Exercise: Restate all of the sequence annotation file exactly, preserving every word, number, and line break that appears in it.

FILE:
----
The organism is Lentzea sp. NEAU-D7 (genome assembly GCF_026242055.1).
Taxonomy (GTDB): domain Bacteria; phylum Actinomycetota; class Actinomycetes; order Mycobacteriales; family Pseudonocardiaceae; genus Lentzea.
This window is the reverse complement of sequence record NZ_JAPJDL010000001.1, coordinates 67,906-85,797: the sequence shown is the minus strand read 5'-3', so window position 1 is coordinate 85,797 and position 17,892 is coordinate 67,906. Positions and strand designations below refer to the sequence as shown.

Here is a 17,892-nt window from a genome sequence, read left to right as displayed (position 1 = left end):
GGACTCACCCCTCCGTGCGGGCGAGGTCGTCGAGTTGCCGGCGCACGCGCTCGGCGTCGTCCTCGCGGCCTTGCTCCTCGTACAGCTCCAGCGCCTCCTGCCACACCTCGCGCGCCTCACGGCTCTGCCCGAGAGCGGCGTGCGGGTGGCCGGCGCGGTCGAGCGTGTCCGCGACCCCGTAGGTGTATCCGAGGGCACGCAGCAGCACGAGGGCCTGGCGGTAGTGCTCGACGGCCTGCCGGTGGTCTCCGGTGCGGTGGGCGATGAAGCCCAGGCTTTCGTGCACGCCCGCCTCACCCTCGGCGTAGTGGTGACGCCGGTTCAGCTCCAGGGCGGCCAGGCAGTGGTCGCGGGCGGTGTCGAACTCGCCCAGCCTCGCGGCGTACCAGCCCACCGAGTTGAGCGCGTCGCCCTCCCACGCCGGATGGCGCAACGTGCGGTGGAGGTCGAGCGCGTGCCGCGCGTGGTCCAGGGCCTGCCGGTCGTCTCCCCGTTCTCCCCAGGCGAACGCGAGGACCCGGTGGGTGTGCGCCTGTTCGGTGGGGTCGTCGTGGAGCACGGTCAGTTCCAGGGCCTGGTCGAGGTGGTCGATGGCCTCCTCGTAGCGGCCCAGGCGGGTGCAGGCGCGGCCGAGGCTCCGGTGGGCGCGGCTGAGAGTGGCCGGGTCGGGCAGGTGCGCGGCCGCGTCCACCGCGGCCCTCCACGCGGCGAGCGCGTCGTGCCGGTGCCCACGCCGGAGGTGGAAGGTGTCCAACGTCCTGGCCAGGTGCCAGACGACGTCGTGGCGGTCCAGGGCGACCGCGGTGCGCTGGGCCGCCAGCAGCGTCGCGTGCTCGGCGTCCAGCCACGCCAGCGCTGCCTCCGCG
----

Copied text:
The organism is Lentzea sp. NEAU-D7 (genome assembly GCF_026242055.1).
Taxonomy (GTDB): domain Bacteria; phylum Actinomycetota; class Actinomycetes; order Mycobacteriales; family Pseudonocardiaceae; genus Lentzea.
This window is the reverse complement of sequence record NZ_JAPJDL010000001.1, coordinates 67,906-85,797: the sequence shown is the minus strand read 5'-3', so window position 1 is coordinate 85,797 and position 17,892 is coordinate 67,906. Positions and strand designations below refer to the sequence as shown.

Here is a 17,892-nt window from a genome sequence, read left to right as displayed (position 1 = left end):
GGACTCACCCCTCCGTGCGGGCGAGGTCGTCGAGTTGCCGGCGCACGCGCTCGGCGTCGTCCTCGCGGCCTTGCTCCTCGTACAGCTCCAGCGCCTCCTGCCACACCTCGCGCGCCTCACGGCTCTGCCCGAGAGCGGCGTGCGGGTGGCCGGCGCGGTCGAGCGTGTCCGCGACCCCGTAGGTGTATCCGAGGGCACGCAGCAGCACGAGGGCCTGGCGGTAGTGCTCGACGGCCTGCCGGTGGTCTCCGGTGCGGTGGGCGATGAAGCCCAGGCTTTCGTGCACGCCCGCCTCACCCTCGGCGTAGTGGTGACGCCGGTTCAGCTCCAGGGCGGCCAGGCAGTGGTCGCGGGCGGTGTCGAACTCGCCCAGCCTCGCGGCGTACCAGCCCACCGAGTTGAGCGCGTCGCCCTCCCACGCCGGATGGCGCAACGTGCGGTGGAGGTCGAGCGCGTGCCGCGCGTGGTCCAGGGCCTGCCGGTCGTCTCCCCGTTCTCCCCAGGCGAACGCGAGGACCCGGTGGGTGTGCGCCTGTTCGGTGGGGTCGTCGTGGAGCACGGTCAGTTCCAGGGCCTGGTCGAGGTGGTCGATGGCCTCCTCGTAGCGGCCCAGGCGGGTGCAGGCGCGGCCGAGGCTCCGGTGGGCGCGGCTGAGAGTGGCCGGGTCGGGCAGGTGCGCGGCCGCGTCCACCGCGGCCCTCCACGCGGCGAGCGCGTCGTGCCGGTGCCCACGCCGGAGGTGGAAGGTGTCCAACGTCCTGGCCAGGTGCCAGACGACGTCGTGGCGGTCCAGGGCGACCGCGGTGCGCTGGGCCGCCAGCAGCGTCGCGTGCTCGGCGTCCAGCCACGCCAGCGCTGCCTCCGCG